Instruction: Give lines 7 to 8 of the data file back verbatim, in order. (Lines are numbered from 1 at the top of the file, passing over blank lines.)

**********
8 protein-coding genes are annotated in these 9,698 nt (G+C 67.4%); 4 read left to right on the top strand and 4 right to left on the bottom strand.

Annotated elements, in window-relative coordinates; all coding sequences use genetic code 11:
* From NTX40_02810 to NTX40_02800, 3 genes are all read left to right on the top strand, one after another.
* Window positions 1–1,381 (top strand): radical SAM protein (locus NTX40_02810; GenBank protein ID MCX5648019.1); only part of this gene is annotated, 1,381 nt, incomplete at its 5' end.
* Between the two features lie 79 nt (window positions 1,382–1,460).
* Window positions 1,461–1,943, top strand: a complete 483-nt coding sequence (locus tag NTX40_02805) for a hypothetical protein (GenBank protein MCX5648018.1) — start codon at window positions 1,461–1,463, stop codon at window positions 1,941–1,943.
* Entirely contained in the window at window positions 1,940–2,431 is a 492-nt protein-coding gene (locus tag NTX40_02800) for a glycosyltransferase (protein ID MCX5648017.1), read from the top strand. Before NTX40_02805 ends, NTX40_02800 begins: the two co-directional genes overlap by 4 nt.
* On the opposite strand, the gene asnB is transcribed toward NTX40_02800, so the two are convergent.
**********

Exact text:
* Entirely contained in the window at window positions 1,940–2,431 is a 492-nt protein-coding gene (locus tag NTX40_02800) for a glycosyltransferase (protein ID MCX5648017.1), read from the top strand. Before NTX40_02805 ends, NTX40_02800 begins: the two co-directional genes overlap by 4 nt.
* On the opposite strand, the gene asnB is transcribed toward NTX40_02800, so the two are convergent.